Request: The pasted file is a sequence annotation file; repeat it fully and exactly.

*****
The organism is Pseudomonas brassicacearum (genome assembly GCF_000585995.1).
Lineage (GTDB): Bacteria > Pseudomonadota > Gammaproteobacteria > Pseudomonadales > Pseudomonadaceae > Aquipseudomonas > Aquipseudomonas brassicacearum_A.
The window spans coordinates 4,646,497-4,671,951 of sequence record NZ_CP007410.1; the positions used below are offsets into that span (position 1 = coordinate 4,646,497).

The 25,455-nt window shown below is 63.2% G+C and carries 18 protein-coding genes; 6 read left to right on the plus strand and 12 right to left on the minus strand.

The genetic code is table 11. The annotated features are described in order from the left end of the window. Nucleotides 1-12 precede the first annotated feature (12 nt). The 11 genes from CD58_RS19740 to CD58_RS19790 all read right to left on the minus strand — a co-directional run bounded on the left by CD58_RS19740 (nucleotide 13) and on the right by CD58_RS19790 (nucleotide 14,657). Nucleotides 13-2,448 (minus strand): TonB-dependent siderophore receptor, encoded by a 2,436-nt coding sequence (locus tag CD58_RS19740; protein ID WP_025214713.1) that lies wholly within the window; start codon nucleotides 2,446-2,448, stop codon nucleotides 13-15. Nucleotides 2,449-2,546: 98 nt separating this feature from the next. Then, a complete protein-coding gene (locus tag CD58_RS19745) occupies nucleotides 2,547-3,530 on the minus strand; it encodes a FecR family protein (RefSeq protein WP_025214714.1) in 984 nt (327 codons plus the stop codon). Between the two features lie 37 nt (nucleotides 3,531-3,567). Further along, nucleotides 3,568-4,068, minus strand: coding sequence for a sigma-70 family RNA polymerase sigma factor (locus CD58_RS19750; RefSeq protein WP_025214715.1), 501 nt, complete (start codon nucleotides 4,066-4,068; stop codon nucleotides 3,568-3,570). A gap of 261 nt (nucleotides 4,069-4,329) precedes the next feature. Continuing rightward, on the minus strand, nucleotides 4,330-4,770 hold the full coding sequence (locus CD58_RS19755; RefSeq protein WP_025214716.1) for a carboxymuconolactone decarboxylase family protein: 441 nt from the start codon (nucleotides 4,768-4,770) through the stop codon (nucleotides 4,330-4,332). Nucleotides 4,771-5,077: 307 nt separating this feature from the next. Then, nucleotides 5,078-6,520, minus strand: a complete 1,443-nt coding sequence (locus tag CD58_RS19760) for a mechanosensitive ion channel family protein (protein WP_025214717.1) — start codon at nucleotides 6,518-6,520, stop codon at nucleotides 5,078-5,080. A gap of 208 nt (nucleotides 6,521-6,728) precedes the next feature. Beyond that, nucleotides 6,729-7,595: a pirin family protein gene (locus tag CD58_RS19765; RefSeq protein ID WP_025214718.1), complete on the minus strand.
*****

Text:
The organism is Pseudomonas brassicacearum (genome assembly GCF_000585995.1).
Lineage (GTDB): Bacteria > Pseudomonadota > Gammaproteobacteria > Pseudomonadales > Pseudomonadaceae > Aquipseudomonas > Aquipseudomonas brassicacearum_A.
The window spans coordinates 4,646,497-4,671,951 of sequence record NZ_CP007410.1; the positions used below are offsets into that span (position 1 = coordinate 4,646,497).

The 25,455-nt window shown below is 63.2% G+C and carries 18 protein-coding genes; 6 read left to right on the plus strand and 12 right to left on the minus strand.

The genetic code is table 11. The annotated features are described in order from the left end of the window. Nucleotides 1-12 precede the first annotated feature (12 nt). The 11 genes from CD58_RS19740 to CD58_RS19790 all read right to left on the minus strand — a co-directional run bounded on the left by CD58_RS19740 (nucleotide 13) and on the right by CD58_RS19790 (nucleotide 14,657). Nucleotides 13-2,448 (minus strand): TonB-dependent siderophore receptor, encoded by a 2,436-nt coding sequence (locus tag CD58_RS19740; protein ID WP_025214713.1) that lies wholly within the window; start codon nucleotides 2,446-2,448, stop codon nucleotides 13-15. Nucleotides 2,449-2,546: 98 nt separating this feature from the next. Then, a complete protein-coding gene (locus tag CD58_RS19745) occupies nucleotides 2,547-3,530 on the minus strand; it encodes a FecR family protein (RefSeq protein WP_025214714.1) in 984 nt (327 codons plus the stop codon). Between the two features lie 37 nt (nucleotides 3,531-3,567). Further along, nucleotides 3,568-4,068, minus strand: coding sequence for a sigma-70 family RNA polymerase sigma factor (locus CD58_RS19750; RefSeq protein WP_025214715.1), 501 nt, complete (start codon nucleotides 4,066-4,068; stop codon nucleotides 3,568-3,570). A gap of 261 nt (nucleotides 4,069-4,329) precedes the next feature. Continuing rightward, on the minus strand, nucleotides 4,330-4,770 hold the full coding sequence (locus CD58_RS19755; RefSeq protein WP_025214716.1) for a carboxymuconolactone decarboxylase family protein: 441 nt from the start codon (nucleotides 4,768-4,770) through the stop codon (nucleotides 4,330-4,332). Nucleotides 4,771-5,077: 307 nt separating this feature from the next. Then, nucleotides 5,078-6,520, minus strand: a complete 1,443-nt coding sequence (locus tag CD58_RS19760) for a mechanosensitive ion channel family protein (protein WP_025214717.1) — start codon at nucleotides 6,518-6,520, stop codon at nucleotides 5,078-5,080. A gap of 208 nt (nucleotides 6,521-6,728) precedes the next feature. Beyond that, nucleotides 6,729-7,595: a pirin family protein gene (locus tag CD58_RS19765; RefSeq protein ID WP_025214718.1), complete on the minus strand.